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Ryder Hesjedal is one of several prominent...

Cycling Canada says country did not have ‘organized system’ for doping

A new, independent report released by Cycling Canada indicates that there is no systemic culture of PED use in Canada

A report recently issued by an independent agency working on behalf of Cycling Canada found that there is no overarching doping program in the country, but that the nation should increase its efforts to build a better educational platform to discourage the use of performance-enhancing drugs regardless.

The report, entitled “National Consultation on Doping Activity in the Sport of Cycling,” looked at several areas of sporting ethics, such as the culture of cycling and PEDs, decision making, and testing. Ultimately it found that though there were isolated cases of PED use, those decisions were not part of a national culture of PED use in elite cycling.

“We are pleased to hear that the report confirms that there is no ‘culture of doping’ in Canadian Cycling,” said Greg Mathieu, chief executive officer of Cycling Canada, in a release. “We have been very clear in the past that Cycling Canada does not tolerate any athletes who try to cheat on their way to better performances. … We believe that it is possible to win at Olympic Games, world championships, or any other international or national events without the use of any doping agents.”

The findings come after a high frequency of confessions from riders from North America to using PEDs, via the United States Anti-Doping Agency’s (USADA) “reasoned decision.” The USADA report and investigation centered around Lance Armstrong and his U.S. Postal Service team.

Canadians Ryder Hesjedal, Michael Barry, Seamus McGrath, and Chris Sheppard admitted to using PEDs. In an excerpt from his autobiography, “Yellow Fever,” Dane Michael Rasmussen said he taught Hesjedal, McGrath, and Sheppard how to use EPO before the 2003 world mountain bike championships. Barry admitted to using PEDs in his time on Postal.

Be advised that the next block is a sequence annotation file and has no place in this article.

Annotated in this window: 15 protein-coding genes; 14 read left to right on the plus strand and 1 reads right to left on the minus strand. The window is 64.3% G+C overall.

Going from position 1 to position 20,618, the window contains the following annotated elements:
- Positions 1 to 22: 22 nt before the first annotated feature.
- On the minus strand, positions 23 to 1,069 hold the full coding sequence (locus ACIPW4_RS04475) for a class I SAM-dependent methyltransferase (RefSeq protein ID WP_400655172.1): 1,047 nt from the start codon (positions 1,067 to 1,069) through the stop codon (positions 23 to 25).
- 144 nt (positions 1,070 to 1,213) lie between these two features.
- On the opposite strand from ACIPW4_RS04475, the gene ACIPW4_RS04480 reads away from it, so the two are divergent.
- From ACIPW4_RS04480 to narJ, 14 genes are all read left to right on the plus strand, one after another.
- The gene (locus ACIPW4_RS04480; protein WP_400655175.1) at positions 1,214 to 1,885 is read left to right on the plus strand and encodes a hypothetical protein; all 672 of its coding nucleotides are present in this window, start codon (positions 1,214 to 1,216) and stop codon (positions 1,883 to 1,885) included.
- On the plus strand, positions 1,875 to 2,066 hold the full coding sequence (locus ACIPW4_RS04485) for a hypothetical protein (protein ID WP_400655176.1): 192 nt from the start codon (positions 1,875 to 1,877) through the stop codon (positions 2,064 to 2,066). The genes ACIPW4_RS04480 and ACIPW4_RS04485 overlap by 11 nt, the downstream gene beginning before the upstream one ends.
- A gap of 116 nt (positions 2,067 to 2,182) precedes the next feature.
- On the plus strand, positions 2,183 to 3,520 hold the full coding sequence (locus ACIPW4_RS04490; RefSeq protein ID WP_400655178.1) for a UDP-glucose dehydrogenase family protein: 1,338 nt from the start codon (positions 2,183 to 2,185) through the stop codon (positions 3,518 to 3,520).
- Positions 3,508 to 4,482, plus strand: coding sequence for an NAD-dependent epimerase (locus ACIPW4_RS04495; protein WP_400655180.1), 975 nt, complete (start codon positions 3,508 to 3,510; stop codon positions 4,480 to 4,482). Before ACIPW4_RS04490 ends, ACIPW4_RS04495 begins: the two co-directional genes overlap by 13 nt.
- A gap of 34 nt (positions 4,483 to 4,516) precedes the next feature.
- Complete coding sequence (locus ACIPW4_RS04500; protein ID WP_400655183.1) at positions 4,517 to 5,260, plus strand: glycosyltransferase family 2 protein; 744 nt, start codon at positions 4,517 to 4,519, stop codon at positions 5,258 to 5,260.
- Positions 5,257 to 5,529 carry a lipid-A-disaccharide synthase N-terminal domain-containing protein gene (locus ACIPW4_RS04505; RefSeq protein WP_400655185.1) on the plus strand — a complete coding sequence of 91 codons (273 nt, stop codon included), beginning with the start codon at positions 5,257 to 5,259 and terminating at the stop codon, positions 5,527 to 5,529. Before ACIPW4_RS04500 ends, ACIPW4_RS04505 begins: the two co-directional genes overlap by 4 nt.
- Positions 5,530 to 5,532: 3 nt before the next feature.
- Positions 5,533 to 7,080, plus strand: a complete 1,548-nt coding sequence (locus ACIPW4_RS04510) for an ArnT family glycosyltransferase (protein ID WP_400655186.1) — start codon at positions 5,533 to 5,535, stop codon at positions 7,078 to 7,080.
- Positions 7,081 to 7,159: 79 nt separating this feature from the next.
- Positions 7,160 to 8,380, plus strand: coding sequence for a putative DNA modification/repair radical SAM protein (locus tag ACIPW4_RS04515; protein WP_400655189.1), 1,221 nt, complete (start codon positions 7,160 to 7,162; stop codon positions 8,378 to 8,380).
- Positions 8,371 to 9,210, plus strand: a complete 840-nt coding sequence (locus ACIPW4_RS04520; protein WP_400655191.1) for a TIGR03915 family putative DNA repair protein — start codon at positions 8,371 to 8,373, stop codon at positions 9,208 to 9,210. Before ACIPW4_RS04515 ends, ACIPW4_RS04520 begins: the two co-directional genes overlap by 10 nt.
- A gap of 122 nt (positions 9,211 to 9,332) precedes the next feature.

“I thought to keep competing and be ‘professional,’  I had to do it. Looking back, of course I know it was wrong — it was stupid and wrong. I had the best results of my career well after I stopped doping. When I was doping, I was trying to show I was professional, to ‘be professional.’ At the time I thought it was just something I had to do. I was wrong,” Hesjedal wrote in an email.

Of the 64 people contacted to give information to the Canadian report, 32 interviews were conducted, largely with riders. Twenty-one people did not respond, seven declined, and four were unreachable. The consultants also note that one “important” subject has recently agreed to an interview; that information shall be released later.

The report does not included names and largely serves as an anecdotal, however thorough, examination. While it isn’t groundbreaking by any means, it does shed light on the prevailing culture of silence. As an example, an “interviewee testified to having been approached by an American teammate who was pushing tramadol, a prohibited substance. This interviewee also witnessed a suspicious situation involving another American teammate. In 2012, the interviewee found a syringe in this person’s shoe. Upon making this discovery, the interviewee confronted the teammate, who admitted to using EPO. As far as the interviewee knows, this athlete never tested positive.”

Interviewees also said suspicious situations should see immediate investigation by anti-doping authorities once reported. “However, the interviewees never reported their concerns to the sporting authorities,” the report reads, also noting it’s “easier” to acquire PEDs in Europe than North America.